"New Multitudes," a new album by Jay Farrar, Will Johnson, Anders Parker and Yim Yames, is the latest work to mine the vast stash of some 3,000 songs that the great--and prolific--folk troubadour Woody Guthrie left behind when he died in 1967 at age 55.
Most of the material now held by the Woody Guthrie Archives is just pages of lyrics, or fragments, with little or no indication of how Guthrie thought the music should sound, so this quartet of alt-rock musicians has been charged with creating original melodies and accompaniment, yielding a cross-generational realization of Guthrie’s ideas.
Wisely, there seems to be little attempt to mimic Guthrie’s style and sound. Instead, they’ve put his words into contemporized musical frameworks, creating a sense of what his work might have sounded like were he still around working and jabbing at social and political sacred cows today.
These concoctions have inherent charm both from Guthrie’s typically pithy, sometimes deceptively trenchant writer’s eye and from the foursome’s fittingly earnest musical settings. But they also reveal the musical lineage of which Guthrie is both a key disciple and an inspirational fountainhead for successive generations.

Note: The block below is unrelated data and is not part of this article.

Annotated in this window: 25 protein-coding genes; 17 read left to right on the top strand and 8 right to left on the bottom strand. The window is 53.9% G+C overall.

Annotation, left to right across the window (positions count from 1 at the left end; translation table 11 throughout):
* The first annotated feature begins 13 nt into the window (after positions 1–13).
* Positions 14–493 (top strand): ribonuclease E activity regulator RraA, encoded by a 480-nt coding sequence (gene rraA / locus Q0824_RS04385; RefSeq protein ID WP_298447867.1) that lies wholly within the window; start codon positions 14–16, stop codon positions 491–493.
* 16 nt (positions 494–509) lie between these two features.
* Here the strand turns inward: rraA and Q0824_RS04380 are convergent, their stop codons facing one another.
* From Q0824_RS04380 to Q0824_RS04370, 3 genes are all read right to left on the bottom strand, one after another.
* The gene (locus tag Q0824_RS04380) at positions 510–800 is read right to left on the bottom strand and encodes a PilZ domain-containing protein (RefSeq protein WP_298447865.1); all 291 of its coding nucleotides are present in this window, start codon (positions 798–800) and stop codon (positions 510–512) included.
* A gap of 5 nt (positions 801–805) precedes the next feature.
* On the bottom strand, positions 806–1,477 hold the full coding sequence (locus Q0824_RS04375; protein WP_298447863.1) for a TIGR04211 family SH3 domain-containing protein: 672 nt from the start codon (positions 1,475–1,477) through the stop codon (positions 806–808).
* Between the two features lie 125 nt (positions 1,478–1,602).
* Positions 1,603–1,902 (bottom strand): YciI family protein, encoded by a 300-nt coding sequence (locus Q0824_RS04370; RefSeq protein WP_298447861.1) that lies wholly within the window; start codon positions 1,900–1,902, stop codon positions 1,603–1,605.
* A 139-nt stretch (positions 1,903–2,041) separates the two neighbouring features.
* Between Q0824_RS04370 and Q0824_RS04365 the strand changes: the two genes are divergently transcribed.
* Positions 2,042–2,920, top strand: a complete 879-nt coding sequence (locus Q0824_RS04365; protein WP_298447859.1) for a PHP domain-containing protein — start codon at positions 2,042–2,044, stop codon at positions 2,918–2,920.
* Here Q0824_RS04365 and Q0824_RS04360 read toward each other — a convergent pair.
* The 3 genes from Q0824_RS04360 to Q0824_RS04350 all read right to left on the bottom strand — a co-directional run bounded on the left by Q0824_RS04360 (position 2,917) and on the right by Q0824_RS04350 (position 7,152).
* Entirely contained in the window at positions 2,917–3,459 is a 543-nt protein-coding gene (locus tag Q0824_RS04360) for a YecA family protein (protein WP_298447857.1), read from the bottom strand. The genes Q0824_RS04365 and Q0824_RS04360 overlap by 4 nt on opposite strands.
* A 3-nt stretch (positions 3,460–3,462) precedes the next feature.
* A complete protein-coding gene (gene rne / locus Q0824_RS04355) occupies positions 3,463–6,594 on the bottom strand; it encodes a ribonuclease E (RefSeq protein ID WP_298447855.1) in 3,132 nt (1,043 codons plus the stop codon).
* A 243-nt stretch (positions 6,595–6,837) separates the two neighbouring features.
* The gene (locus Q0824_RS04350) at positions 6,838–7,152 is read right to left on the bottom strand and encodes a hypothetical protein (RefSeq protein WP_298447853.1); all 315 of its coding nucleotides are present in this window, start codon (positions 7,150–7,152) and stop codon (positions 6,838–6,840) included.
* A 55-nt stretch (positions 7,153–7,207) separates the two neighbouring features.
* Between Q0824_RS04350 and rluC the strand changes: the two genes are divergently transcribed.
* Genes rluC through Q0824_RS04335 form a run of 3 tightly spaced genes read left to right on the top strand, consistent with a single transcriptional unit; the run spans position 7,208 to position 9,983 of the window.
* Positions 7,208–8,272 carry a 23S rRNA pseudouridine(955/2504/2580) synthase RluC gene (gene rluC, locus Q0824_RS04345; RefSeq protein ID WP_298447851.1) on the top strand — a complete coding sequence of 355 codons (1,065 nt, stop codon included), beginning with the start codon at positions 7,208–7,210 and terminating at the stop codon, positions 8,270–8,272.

“Careless Reckless Love” reflects Richard Thompson-like folk troubadour trappings, “Old L.A.” rides along on a fluidly propulsive rhythm echoing R.E.M., “No Fear” accesses the Velvet Underground’s proto-punk minimalism and “ V.D. City” mines the cragginess of John Mellencamp’s heartland rock.
“Change the pen, change the ink/Change the way you talk and think/Change the tubes and change the tires/And change the thing your heart desires,” Guthrie wrote in the title tune, exhorting listeners to remake themselves from the ground up if they want to make the world a better place. It’s a notion Farrar, Johnson, Parker and Yames (Jim James of My Morning Jacket) have taken fully to heart here.
The quartet comes to L.A. for a March 7 show at the Mayan Theatre.
Jay Farrar, Will Johnson, Anders Parker, Yim Yames
*** (3 stars)
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